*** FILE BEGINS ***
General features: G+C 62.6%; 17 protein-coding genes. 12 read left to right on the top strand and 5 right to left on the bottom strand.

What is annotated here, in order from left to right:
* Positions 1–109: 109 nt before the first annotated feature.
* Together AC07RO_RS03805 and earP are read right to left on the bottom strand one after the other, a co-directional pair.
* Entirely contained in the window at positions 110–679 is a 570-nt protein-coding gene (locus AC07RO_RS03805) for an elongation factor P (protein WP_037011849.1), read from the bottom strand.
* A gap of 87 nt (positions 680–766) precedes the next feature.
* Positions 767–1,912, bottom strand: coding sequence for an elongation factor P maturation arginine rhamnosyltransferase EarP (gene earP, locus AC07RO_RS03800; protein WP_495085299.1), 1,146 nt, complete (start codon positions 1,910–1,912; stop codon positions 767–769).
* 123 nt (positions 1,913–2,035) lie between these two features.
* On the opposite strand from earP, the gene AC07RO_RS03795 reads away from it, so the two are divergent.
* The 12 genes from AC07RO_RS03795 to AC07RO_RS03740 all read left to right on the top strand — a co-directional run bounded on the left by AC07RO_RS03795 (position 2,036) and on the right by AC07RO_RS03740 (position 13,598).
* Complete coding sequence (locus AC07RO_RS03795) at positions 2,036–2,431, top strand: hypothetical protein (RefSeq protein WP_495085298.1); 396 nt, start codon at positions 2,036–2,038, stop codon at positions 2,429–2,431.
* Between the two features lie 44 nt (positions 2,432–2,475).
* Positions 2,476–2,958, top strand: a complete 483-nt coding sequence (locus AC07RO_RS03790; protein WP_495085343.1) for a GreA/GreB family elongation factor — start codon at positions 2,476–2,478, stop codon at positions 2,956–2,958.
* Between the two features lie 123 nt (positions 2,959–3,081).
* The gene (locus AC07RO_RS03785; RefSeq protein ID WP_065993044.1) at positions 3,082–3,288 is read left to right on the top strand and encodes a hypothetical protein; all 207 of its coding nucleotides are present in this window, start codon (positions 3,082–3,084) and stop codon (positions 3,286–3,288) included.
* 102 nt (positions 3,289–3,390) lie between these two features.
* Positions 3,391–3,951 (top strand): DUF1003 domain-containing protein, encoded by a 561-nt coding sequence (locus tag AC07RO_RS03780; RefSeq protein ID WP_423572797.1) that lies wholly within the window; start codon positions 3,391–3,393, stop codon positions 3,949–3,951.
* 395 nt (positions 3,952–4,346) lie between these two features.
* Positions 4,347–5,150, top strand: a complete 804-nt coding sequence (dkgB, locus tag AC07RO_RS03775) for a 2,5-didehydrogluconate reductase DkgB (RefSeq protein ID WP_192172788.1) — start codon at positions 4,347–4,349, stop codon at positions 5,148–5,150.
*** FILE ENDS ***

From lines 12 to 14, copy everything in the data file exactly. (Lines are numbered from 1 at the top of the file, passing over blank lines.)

* Between the two features lie 44 nt (positions 2,432–2,475).
* Positions 2,476–2,958, top strand: a complete 483-nt coding sequence (locus AC07RO_RS03790; protein WP_495085343.1) for a GreA/GreB family elongation factor — start codon at positions 2,476–2,478, stop codon at positions 2,956–2,958.
* Between the two features lie 123 nt (positions 2,959–3,081).